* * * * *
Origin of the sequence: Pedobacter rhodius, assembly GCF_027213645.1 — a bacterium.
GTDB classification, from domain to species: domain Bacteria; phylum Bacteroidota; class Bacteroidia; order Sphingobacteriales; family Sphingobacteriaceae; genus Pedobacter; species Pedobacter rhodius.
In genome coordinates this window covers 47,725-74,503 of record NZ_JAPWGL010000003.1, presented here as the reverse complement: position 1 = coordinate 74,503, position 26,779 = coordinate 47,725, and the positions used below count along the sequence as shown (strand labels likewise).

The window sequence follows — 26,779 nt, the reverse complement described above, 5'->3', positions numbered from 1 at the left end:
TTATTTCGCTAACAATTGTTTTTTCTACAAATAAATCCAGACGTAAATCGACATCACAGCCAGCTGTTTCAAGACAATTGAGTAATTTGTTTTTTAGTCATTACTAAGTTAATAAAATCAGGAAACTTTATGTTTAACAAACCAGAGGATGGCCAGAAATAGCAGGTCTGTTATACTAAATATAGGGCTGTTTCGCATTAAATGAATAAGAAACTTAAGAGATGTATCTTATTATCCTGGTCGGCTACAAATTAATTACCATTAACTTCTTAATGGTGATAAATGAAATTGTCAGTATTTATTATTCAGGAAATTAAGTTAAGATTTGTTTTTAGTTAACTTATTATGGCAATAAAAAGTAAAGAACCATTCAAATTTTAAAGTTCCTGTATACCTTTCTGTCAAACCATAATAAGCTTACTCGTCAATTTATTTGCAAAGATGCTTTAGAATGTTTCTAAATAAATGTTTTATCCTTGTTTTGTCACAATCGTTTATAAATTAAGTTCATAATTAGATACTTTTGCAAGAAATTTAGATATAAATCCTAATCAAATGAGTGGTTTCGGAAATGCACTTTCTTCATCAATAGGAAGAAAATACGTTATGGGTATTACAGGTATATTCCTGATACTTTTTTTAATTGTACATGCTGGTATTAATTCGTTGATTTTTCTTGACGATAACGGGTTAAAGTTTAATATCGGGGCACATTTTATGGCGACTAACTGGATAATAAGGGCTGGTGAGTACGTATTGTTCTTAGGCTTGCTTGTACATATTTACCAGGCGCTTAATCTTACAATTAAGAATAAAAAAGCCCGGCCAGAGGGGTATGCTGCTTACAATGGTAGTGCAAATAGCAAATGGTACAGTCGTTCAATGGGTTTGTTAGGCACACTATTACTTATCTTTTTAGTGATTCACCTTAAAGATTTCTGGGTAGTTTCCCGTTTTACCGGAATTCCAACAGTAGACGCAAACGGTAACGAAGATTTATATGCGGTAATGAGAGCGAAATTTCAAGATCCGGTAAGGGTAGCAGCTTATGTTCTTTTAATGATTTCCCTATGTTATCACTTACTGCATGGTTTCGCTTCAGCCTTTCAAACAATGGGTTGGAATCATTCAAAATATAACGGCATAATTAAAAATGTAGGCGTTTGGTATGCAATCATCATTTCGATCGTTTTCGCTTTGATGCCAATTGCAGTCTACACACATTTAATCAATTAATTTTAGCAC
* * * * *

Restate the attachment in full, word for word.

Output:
Origin of the sequence: Pedobacter rhodius, assembly GCF_027213645.1 — a bacterium.
GTDB classification, from domain to species: domain Bacteria; phylum Bacteroidota; class Bacteroidia; order Sphingobacteriales; family Sphingobacteriaceae; genus Pedobacter; species Pedobacter rhodius.
In genome coordinates this window covers 47,725-74,503 of record NZ_JAPWGL010000003.1, presented here as the reverse complement: position 1 = coordinate 74,503, position 26,779 = coordinate 47,725, and the positions used below count along the sequence as shown (strand labels likewise).

The window sequence follows — 26,779 nt, the reverse complement described above, 5'->3', positions numbered from 1 at the left end:
TTATTTCGCTAACAATTGTTTTTTCTACAAATAAATCCAGACGTAAATCGACATCACAGCCAGCTGTTTCAAGACAATTGAGTAATTTGTTTTTTAGTCATTACTAAGTTAATAAAATCAGGAAACTTTATGTTTAACAAACCAGAGGATGGCCAGAAATAGCAGGTCTGTTATACTAAATATAGGGCTGTTTCGCATTAAATGAATAAGAAACTTAAGAGATGTATCTTATTATCCTGGTCGGCTACAAATTAATTACCATTAACTTCTTAATGGTGATAAATGAAATTGTCAGTATTTATTATTCAGGAAATTAAGTTAAGATTTGTTTTTAGTTAACTTATTATGGCAATAAAAAGTAAAGAACCATTCAAATTTTAAAGTTCCTGTATACCTTTCTGTCAAACCATAATAAGCTTACTCGTCAATTTATTTGCAAAGATGCTTTAGAATGTTTCTAAATAAATGTTTTATCCTTGTTTTGTCACAATCGTTTATAAATTAAGTTCATAATTAGATACTTTTGCAAGAAATTTAGATATAAATCCTAATCAAATGAGTGGTTTCGGAAATGCACTTTCTTCATCAATAGGAAGAAAATACGTTATGGGTATTACAGGTATATTCCTGATACTTTTTTTAATTGTACATGCTGGTATTAATTCGTTGATTTTTCTTGACGATAACGGGTTAAAGTTTAATATCGGGGCACATTTTATGGCGACTAACTGGATAATAAGGGCTGGTGAGTACGTATTGTTCTTAGGCTTGCTTGTACATATTTACCAGGCGCTTAATCTTACAATTAAGAATAAAAAAGCCCGGCCAGAGGGGTATGCTGCTTACAATGGTAGTGCAAATAGCAAATGGTACAGTCGTTCAATGGGTTTGTTAGGCACACTATTACTTATCTTTTTAGTGATTCACCTTAAAGATTTCTGGGTAGTTTCCCGTTTTACCGGAATTCCAACAGTAGACGCAAACGGTAACGAAGATTTATATGCGGTAATGAGAGCGAAATTTCAAGATCCGGTAAGGGTAGCAGCTTATGTTCTTTTAATGATTTCCCTATGTTATCACTTACTGCATGGTTTCGCTTCAGCCTTTCAAACAATGGGTTGGAATCATTCAAAATATAACGGCATAATTAAAAATGTAGGCGTTTGGTATGCAATCATCATTTCGATCGTTTTCGCTTTGATGCCAATTGCAGTCTACACACATTTAATCAATTAATTTTAGCAC